Reviews and bookish conversation with author Samantha Wilcoxson.
If I am lost, you will find me in medieval England.
You can also find me - and my books - on my blog.
I wanted to like this book. I really did. The message of where our country could be headed couldn't be more important, and I agree with what I think the authors are trying to say. Unfortunately, the message is either lost in clunky prose, unrealistic dialog, and repetitive storytelling or it is preached - literally a chapter is a pastor giving a sermon - and the reader is hit over the head with it. I also thought that 2042 was a little too soon for the kind of sweeping changes that have taken place, not only in government policy, but in attitudes and beliefs portrayed in this novel.
Fatherless is told through several characters, most frequently Julia, a strong, independent woman of the world and journalist. She is the ideal woman of 2042, unbridled by significant relationships or figure-ruining offspring. She is assigned to report on an old friend's husband, Kevin, a politician who has made the unpopular decision to be married and have kids.
The novel is loosely centered around the story of a disabled boy named Antonio. When he makes the decision to be "transitioned" (this novel's fancy word for assisted suicide), the unexpected consequences are far reaching.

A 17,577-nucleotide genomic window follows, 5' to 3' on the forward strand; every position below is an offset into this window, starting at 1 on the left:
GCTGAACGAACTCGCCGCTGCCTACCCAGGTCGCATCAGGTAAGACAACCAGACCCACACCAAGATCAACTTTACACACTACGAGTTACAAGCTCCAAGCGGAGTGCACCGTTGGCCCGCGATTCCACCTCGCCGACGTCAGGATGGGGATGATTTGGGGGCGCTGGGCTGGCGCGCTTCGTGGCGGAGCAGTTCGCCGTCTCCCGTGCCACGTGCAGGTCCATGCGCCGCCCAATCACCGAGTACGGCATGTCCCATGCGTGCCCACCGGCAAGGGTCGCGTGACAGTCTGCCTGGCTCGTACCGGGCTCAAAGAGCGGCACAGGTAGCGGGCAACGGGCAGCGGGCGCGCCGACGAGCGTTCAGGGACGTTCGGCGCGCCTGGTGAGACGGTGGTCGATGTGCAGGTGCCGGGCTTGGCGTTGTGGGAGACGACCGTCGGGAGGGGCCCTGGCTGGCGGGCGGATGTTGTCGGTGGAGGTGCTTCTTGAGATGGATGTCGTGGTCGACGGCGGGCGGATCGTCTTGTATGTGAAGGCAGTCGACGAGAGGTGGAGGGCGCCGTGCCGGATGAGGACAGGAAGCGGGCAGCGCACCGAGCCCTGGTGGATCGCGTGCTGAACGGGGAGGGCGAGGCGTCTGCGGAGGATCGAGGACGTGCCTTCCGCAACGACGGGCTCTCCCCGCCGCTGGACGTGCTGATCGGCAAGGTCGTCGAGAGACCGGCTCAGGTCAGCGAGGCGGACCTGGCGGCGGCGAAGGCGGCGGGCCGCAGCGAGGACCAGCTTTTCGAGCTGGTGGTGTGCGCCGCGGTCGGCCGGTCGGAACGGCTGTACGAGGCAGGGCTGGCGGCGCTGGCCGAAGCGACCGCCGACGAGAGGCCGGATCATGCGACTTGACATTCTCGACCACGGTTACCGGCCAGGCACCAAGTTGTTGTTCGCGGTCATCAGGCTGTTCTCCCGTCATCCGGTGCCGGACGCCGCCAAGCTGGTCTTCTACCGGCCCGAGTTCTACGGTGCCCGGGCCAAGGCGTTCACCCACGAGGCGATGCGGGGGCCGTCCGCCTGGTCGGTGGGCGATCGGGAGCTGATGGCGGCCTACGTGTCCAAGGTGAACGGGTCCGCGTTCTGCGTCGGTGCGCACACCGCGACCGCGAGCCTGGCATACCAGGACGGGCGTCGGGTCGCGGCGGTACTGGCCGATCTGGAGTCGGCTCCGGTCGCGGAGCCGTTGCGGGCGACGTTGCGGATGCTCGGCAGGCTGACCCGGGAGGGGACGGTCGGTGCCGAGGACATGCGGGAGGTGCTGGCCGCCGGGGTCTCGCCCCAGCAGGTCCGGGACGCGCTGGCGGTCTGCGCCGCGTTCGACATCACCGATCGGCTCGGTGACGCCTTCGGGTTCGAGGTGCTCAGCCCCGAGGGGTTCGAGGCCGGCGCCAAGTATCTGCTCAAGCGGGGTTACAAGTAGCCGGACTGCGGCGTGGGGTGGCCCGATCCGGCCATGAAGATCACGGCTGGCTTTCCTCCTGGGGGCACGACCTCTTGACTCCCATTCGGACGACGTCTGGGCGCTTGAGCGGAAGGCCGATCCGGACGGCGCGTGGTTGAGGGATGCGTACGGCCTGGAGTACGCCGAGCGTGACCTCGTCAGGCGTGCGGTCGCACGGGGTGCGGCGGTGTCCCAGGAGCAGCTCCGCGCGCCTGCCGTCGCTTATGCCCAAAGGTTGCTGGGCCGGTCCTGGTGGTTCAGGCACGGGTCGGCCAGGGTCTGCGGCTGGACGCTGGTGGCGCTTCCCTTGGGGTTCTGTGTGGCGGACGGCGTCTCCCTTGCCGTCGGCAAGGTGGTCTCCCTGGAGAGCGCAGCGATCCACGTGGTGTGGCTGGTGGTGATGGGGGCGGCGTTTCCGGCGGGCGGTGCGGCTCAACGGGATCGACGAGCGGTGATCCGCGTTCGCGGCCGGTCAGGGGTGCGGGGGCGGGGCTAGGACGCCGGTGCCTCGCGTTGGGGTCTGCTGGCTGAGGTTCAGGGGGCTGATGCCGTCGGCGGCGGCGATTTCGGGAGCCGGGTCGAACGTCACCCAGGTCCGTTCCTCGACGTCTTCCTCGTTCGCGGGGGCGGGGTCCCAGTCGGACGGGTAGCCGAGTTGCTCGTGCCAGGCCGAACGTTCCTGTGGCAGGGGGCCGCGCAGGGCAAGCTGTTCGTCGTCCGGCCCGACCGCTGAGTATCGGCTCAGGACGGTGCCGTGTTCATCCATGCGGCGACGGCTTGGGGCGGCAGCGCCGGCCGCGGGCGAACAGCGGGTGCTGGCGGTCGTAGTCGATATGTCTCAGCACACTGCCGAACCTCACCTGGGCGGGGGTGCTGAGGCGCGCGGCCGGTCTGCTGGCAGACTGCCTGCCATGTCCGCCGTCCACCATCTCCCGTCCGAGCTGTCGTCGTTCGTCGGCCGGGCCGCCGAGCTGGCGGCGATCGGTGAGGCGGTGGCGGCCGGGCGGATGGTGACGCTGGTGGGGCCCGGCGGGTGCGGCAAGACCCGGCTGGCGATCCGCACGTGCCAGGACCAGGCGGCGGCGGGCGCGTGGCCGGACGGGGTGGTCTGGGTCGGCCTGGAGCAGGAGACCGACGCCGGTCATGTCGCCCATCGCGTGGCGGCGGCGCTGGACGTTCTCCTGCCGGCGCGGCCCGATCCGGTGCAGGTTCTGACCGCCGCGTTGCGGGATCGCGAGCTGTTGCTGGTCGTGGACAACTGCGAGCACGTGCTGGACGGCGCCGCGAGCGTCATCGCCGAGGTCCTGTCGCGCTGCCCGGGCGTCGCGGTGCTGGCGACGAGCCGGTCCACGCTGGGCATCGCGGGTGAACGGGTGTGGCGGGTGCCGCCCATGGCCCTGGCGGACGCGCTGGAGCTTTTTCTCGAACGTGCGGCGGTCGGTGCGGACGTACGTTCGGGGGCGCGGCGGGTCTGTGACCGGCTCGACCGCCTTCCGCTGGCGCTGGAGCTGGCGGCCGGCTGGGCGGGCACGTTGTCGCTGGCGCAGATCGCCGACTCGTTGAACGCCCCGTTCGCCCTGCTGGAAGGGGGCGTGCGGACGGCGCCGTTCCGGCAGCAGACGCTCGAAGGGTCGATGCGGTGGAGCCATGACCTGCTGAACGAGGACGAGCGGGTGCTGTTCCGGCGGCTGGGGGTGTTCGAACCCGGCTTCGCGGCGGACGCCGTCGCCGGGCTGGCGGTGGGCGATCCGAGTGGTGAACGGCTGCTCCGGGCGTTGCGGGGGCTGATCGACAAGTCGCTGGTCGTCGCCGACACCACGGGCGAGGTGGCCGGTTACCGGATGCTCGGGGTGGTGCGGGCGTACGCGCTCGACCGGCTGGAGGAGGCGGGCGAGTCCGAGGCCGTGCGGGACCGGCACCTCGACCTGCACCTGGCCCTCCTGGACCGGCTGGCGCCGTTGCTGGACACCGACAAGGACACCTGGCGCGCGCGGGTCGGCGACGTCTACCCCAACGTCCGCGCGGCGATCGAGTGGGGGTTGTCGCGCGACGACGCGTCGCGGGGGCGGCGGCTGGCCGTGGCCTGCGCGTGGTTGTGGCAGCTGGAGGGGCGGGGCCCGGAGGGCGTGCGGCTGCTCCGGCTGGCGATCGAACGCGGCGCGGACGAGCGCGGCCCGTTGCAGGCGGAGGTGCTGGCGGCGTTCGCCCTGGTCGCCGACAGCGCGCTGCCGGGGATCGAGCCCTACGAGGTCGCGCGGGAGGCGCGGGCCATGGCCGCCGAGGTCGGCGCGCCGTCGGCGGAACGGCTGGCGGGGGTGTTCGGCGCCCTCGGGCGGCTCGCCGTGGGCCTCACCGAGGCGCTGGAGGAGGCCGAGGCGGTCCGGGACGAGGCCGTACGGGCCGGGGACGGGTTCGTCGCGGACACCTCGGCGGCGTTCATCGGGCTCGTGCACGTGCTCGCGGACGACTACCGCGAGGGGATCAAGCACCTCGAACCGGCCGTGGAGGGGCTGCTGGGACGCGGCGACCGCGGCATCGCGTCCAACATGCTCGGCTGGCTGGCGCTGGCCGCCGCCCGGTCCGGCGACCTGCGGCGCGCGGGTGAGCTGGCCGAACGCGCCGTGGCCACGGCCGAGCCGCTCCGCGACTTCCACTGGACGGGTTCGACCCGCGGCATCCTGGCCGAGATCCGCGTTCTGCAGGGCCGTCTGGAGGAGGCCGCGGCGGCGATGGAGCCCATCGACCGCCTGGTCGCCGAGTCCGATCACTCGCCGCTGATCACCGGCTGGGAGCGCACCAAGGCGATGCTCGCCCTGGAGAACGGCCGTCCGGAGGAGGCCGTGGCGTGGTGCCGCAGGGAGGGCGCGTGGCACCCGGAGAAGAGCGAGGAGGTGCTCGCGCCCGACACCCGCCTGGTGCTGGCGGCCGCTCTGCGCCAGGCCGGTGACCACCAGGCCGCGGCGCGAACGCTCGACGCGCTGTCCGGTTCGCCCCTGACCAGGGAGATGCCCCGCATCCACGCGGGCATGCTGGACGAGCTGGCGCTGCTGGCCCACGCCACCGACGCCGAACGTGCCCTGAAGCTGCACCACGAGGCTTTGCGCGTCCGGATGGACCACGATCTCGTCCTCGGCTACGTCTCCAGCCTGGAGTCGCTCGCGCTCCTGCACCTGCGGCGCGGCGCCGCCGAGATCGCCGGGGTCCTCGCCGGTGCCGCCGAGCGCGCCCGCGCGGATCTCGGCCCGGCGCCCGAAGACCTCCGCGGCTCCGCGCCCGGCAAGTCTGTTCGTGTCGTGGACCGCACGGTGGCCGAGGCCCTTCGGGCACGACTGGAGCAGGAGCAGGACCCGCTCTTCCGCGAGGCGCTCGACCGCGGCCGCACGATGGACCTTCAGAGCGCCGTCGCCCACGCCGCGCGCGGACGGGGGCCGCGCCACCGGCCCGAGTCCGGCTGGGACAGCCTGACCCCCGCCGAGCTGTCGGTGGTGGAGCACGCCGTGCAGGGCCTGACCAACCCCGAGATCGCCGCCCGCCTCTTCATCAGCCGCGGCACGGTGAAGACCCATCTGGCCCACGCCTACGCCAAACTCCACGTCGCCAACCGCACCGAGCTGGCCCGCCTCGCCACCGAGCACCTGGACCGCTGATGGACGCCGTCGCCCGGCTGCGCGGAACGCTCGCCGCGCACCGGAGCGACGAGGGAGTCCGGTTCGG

Another side-story mostly served as a distraction and memory test, as I had to remember who Matthew was every time he was brought up again. He is seemingly unrelated to anybody else in the book, but is facing the decision of whether or not to "transition" his mother in order to use her assets for his own education rather than her long term care.
This story has incredible potential and a great message hiding in there, but it was a struggle to get through the poor writing. Statements were repeated as questions in dialog, characters were bland and unbelievable, and the whole thing just felt so contrived. It gets dreary and repetitive. There are actually sections where an event happens, then we are told about it again as two people talk about it, and then we are told AGAIN because journalist Julia writes an article about it!
I will not be reading the sequel because no matter where this story goes the writing is just too substandard to tolerate. For a thought-provoking novel based on the possible futuristic consequences of devaluing human life, try Neal Shusterman's Unwind instead. (My review of it can be found here.) It is much more balanced and skilled storytelling.